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RE: Are All Capital Letters accessible?

From: Jonathan Avila <jon.avila@ssbbartgroup.com>
Date: Wed, 10 May 2017 00:54:03 +0000
To: WAI Interest Group List list <w3c-wai-ig@w3.org>
Message-ID: <CY1PR0301MB2058B61ACCB2792C17EFADD19BEC0@CY1PR0301MB2058.namprd03.prod.outlook.com>
Ø  Results suggest that upper-case is more legible than the other case styles, especially for visually-impaired readers, because smaller letter sizes can be used than with the other case styles, with no diminution of legibility.

This could be an artifact of how we were taught to read.   For whole word recognition many of us expect the casing to be a certain way to efficiently recognize the word.  When upper case is used we may need to decode the word – slowing down reading.  People who were taught a different reading method may have different results.

Jonathan


From: Jim Allan [mailto:jimallan@tsbvi.edu]
Sent: Tuesday, May 09, 2017 3:38 PM
To: Andrew Arch
Cc: WAI Interest Group List list
Subject: Re: Are All Capital Letters accessible?

Then, there is this spanner in the works
http://www.sciencedirect.com/science/article/pii/S0042698907002830

Letter case and text legibility in normal and low vision
Volume 47, Issue 19<http://www.sciencedirect.com/science/journal/00426989/47/19>, September 2007, Pages 2499–2505

It is thought by cognitive scientists and typographers alike, that lower-case text is more legible than upper-case. Yet lower-case letters are, on average, smaller in height and width than upper-case characters, which suggests an upper-case advantage. Using a single unaltered font and all upper-, all lower-, and mixed-case text, we assessed size thresholds for words and random strings, and reading speeds for text with normal and visually impaired participants. Lower-case thresholds were roughly 0.1 log unit higher than upper. Reading speeds were higher for upper- than for mixed-case text at sizes twice acuity size; at larger sizes, the upper-case advantage disappeared. Results suggest that upper-case is more legible than the other case styles, especially for visually-impaired readers, because smaller letter sizes can be used than with the other case styles, with no diminution of legibility.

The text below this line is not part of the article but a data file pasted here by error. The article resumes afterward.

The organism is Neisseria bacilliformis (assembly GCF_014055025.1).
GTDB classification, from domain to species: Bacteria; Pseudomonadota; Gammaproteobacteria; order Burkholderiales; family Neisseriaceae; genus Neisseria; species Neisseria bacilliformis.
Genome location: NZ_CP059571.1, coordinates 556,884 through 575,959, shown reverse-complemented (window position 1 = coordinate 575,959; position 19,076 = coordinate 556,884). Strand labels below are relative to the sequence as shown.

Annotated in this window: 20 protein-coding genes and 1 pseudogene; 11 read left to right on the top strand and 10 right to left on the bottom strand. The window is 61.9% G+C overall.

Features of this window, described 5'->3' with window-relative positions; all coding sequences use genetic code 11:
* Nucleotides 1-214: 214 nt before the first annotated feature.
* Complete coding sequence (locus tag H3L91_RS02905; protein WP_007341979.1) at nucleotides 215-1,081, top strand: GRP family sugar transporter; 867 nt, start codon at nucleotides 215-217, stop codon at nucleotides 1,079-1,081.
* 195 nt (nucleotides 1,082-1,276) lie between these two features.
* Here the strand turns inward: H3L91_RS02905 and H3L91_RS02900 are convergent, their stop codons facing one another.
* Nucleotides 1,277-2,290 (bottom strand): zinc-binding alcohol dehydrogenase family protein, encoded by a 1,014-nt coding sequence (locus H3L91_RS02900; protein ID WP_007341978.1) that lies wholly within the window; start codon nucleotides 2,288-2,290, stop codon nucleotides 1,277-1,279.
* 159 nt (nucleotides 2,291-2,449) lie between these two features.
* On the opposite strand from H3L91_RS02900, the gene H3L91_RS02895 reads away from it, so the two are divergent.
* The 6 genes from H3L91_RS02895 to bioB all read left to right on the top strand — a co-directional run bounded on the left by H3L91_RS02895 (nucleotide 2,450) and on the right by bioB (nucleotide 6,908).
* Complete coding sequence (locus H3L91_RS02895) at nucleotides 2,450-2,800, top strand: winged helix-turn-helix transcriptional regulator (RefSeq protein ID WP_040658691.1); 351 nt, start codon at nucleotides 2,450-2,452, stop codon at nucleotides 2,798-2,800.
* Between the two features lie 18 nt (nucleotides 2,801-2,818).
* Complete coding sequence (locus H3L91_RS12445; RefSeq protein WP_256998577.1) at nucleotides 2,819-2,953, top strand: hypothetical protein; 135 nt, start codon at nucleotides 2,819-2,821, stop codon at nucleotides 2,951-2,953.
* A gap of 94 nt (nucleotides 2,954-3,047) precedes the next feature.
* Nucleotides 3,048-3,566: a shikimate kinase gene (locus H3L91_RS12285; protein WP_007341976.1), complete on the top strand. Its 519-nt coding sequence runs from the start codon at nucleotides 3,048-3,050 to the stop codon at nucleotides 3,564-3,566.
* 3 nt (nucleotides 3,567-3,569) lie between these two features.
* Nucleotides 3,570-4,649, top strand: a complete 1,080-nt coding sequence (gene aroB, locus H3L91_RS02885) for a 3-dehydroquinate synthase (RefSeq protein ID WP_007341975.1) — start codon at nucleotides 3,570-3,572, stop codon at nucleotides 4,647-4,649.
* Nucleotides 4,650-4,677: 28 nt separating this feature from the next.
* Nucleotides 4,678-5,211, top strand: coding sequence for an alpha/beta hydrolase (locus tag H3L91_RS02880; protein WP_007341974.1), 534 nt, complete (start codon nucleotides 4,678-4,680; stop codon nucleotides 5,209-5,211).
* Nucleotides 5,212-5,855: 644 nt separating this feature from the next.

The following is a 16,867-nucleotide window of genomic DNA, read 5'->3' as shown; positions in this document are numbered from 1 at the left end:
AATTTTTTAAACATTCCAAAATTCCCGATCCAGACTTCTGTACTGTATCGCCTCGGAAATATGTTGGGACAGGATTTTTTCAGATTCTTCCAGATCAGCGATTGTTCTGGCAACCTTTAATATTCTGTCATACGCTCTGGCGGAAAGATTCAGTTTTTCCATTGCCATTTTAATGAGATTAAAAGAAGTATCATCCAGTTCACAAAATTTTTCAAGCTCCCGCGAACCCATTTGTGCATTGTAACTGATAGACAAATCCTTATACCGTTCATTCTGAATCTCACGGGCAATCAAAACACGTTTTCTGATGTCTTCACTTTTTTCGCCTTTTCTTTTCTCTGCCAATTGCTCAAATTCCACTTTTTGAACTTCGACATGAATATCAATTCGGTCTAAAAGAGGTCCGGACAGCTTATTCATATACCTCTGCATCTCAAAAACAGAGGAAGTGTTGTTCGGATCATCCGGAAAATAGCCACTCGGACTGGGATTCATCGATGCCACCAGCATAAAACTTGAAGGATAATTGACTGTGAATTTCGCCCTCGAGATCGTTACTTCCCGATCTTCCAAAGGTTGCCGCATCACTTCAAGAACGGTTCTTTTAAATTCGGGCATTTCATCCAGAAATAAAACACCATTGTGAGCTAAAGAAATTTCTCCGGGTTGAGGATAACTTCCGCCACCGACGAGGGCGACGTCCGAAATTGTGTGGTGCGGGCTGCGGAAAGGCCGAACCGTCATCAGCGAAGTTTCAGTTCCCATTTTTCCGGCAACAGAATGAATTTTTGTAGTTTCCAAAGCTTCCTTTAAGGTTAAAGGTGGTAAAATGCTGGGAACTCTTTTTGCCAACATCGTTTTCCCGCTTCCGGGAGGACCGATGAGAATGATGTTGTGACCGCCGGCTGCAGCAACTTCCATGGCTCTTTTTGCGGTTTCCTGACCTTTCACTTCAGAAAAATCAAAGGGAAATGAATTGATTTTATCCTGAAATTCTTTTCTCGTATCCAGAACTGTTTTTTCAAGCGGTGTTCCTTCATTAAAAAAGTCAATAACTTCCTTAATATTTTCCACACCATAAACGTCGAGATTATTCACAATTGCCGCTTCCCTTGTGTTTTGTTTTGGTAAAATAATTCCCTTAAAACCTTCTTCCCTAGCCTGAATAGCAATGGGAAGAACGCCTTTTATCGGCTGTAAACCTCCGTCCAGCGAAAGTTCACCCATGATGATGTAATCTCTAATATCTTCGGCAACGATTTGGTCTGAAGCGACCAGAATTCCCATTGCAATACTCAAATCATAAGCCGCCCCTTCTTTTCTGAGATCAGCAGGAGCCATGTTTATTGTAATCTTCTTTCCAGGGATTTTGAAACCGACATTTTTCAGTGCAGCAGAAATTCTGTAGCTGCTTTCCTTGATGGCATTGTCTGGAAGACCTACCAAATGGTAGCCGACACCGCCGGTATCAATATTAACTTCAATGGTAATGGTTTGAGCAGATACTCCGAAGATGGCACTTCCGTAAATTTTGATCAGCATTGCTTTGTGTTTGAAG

On Mon, May 8, 2017 at 9:38 PM, Andrew Arch <andrew.arch@digital.gov.au<mailto:andrew.arch@digital.gov.au>> wrote:
Here's are some short articles that counter the initial Myth<http://www.blog.theteamw.com/2009/12/23/100-things-you-should-know-about-people-19-its-a-myth-that-all-capital-letters-are-inherently-harder-to-read/> one. Not peer reviewed, but supports many of the points made already.

  *   Writing readable content (and why All Caps is so hard to read)<https://www.mity.com.au/blog/writing-readable-content-and-why-all-caps-is-so-hard-to-read> [1]
  *   Why Text in All Caps Is Hard for Users to Read<http://uxmovement.com/content/all-caps-hard-for-users-to-read/> [2]
  *   How We Read<https://alistapart.com/article/how-we-read> [3]
And personally, I find them harder to read!

Andrew

[1] https://www.mity.com.au/blog/writing-readable-content-and-why-all-caps-is-so-hard-to-read

[2] http://uxmovement.com/content/all-caps-hard-for-users-to-read/

[3] https://alistapart.com/article/how-we-read



-------------------

Andrew Arch

Accessibility & Inclusivity Lead

Digital Transformation Agency (DTA)

Australian Government

www.dta.gov.au<http://www.dta.gov.au/>
p. +61 (0)428 134 529 t. @DTA<https://twitter.com/DTA>  |  @amja
<https://twitter.com/amja>

On 9 May 2017 at 10:59, Phill Jenkins <pjenkins@us.ibm.com<mailto:pjenkins@us.ibm.com>> wrote:
reliable reference needed?  OK, does any one on this list think that all upper case sentences as easier to read  - vote yes?

so far no yes responses, so the nay's have it!

A reliable study conducted May 2017 proves nearly no one likes all upper case for reading for a variety of reasons.

Note: the question was not:
1. are upper case *letters* harder to read
2. are upper case *words* harder to read
3. *read* was not defined as only visual reading print, and includes, because of this list's audience, considerations for print disabled.
4. I forgot the 4th point
___________
Regards,
Phill Jenkins
Senior Engineer & Accessibility Executive
IBM Accessibility Research




--
Jim Allan, Accessibility Coordinator
Texas School for the Blind and Visually Impaired
1100 W. 45th St., Austin, Texas 78756
voice 512.206.9315    fax: 512.206.9264  http://www.tsbvi.edu/

"We shape our tools and thereafter our tools shape us." McLuhan, 1964
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